The small town hysteria about AIDS was also nicely handled. Though it was sad to see everyone flip out and ostracize the little girl – it also felt real. I enjoyed the medical community and family attempting to educate the ignorance out of the masses – and how much of a struggle that can be when panic has people in its grip. This can be true of anything that scares people – and like most things that scare people, it’s generally more to do with our ignorance than reality. And it doesn’t magically dissipate over night.
I think the prologue to this show was too short. We could have used a little more set up time, in my opinion. I would have liked to have seen more between the mom and baby-daddy when they were younger… or the scene where they hooked up… or maybe just explain that scene more where she shows up in a prom dress and begs him to love her…? What was that? I would have liked to have seen the car accident her daughter was involved in. I would have liked to have understood our asshole city doctor a little more – and his confusing relationship with his dying doctor girlfriend. What was their deal? I don’t need everything spelled out but there’s no need to be so freakin’ vague when you have sixteen hours to explore a plotline.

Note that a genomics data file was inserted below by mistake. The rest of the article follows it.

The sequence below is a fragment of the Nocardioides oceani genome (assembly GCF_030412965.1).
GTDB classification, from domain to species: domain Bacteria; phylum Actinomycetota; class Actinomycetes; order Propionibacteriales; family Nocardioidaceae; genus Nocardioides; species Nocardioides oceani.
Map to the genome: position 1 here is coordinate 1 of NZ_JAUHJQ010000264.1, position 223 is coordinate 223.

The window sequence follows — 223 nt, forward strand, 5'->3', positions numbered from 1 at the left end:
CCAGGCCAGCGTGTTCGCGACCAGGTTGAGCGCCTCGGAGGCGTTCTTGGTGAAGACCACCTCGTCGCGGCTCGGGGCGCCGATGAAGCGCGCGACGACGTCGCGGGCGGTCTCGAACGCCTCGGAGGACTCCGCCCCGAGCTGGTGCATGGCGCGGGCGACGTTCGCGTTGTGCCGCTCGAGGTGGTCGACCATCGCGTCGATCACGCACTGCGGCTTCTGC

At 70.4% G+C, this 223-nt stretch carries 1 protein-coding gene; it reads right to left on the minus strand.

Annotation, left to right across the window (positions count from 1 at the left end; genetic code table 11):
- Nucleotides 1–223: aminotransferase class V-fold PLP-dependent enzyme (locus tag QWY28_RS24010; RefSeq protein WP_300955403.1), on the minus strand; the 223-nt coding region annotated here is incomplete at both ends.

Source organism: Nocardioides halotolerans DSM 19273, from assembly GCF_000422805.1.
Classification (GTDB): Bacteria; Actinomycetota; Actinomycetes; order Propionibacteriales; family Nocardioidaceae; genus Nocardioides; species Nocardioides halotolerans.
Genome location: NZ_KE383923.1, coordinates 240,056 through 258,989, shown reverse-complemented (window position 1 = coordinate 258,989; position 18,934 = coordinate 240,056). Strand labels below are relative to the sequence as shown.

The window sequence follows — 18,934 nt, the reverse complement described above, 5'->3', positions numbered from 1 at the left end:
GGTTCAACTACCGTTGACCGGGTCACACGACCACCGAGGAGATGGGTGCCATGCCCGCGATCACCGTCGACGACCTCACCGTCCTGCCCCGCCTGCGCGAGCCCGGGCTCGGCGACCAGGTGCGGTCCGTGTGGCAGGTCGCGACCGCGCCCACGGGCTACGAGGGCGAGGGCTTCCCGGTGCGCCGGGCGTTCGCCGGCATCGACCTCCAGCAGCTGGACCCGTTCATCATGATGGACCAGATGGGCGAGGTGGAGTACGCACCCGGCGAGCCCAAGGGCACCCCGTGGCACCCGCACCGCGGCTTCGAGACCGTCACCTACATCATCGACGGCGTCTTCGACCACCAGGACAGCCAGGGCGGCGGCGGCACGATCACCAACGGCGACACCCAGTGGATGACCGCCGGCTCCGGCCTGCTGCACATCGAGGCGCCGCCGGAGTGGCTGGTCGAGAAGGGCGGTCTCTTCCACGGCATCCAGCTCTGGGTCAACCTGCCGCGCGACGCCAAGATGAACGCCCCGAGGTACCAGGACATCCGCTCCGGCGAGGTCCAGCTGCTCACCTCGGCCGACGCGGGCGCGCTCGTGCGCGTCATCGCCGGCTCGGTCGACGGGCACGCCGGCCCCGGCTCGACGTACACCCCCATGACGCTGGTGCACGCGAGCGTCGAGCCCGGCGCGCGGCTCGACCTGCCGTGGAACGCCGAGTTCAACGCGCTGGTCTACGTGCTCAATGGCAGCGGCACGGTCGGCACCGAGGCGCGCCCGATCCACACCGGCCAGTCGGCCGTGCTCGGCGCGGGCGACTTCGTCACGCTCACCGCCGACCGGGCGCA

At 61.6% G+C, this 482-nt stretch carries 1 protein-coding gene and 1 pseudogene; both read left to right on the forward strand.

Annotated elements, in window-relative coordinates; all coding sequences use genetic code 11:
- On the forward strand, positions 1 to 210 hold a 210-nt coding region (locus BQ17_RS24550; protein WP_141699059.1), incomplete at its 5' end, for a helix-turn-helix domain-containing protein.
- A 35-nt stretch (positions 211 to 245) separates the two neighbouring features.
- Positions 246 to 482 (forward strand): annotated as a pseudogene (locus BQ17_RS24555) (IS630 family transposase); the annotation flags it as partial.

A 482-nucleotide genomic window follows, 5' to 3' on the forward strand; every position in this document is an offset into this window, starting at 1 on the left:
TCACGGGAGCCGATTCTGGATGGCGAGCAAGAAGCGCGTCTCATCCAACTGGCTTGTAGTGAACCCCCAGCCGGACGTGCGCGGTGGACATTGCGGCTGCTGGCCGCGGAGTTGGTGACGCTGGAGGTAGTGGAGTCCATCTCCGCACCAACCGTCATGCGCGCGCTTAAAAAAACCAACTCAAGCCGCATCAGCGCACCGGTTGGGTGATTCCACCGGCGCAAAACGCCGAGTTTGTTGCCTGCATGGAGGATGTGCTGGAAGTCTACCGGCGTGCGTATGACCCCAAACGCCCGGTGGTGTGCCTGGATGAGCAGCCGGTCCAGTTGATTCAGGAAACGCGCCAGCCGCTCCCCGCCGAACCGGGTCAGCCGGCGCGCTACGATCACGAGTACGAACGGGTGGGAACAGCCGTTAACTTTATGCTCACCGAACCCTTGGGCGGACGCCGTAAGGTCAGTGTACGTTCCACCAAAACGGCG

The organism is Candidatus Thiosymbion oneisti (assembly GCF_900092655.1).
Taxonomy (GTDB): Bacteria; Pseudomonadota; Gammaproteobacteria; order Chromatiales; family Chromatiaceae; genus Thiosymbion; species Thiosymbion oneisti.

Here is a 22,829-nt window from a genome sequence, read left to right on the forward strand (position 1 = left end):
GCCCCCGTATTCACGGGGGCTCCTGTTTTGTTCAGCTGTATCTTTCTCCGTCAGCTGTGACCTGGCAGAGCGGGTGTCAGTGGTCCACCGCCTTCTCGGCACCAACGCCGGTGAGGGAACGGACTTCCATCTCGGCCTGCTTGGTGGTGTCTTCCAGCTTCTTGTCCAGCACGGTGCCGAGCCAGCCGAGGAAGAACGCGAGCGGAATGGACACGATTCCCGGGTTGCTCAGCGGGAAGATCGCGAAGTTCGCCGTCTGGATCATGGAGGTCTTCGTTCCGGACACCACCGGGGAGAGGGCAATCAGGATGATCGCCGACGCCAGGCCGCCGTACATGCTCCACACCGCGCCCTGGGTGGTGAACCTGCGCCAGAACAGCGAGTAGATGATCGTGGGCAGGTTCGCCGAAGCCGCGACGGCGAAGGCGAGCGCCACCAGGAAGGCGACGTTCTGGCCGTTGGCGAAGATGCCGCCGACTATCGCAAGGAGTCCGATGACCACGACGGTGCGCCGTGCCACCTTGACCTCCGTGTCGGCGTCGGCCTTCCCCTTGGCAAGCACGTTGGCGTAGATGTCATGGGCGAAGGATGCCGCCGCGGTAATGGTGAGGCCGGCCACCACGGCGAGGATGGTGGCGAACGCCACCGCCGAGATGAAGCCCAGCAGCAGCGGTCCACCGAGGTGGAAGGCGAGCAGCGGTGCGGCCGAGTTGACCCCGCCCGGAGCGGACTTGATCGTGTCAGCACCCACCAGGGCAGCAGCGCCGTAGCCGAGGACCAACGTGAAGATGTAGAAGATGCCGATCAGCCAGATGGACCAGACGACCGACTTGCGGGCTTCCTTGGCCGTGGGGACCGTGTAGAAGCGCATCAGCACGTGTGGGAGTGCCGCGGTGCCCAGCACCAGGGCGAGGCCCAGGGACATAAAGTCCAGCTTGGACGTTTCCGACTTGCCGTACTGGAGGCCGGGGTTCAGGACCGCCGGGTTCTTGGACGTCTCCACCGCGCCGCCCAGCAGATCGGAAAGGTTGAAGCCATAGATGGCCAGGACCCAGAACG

The children saved this show from being horrible. The daughter, of course, being the main bundle of adorable. She brought out the sweetness in everyone – and made unlikable characters seem human. The jerk doctor seemed charming when running around with this little nugget in his arms. The baby-daddy melted like butter when helping his daughter build a house for her new kitten. The mom, of course, had her only smiles when playing with her daughter. And the neighborhood children also brought life and cuteness to an otherwise blah community.
One last thought… uh… the little girl could have easily had two dads! Stepdads are a real thing, you know. They didn’t have to break apart the world, you know. Shin Sung-Rok could have married the woman he loved and still been a great father to his daughter. I guess it’s a cultural thing, but this was never even considered as a possibility by anyone! It was all or nothing with these people… the winner being whoever could win over the mom. Seemed deeply flawed to me.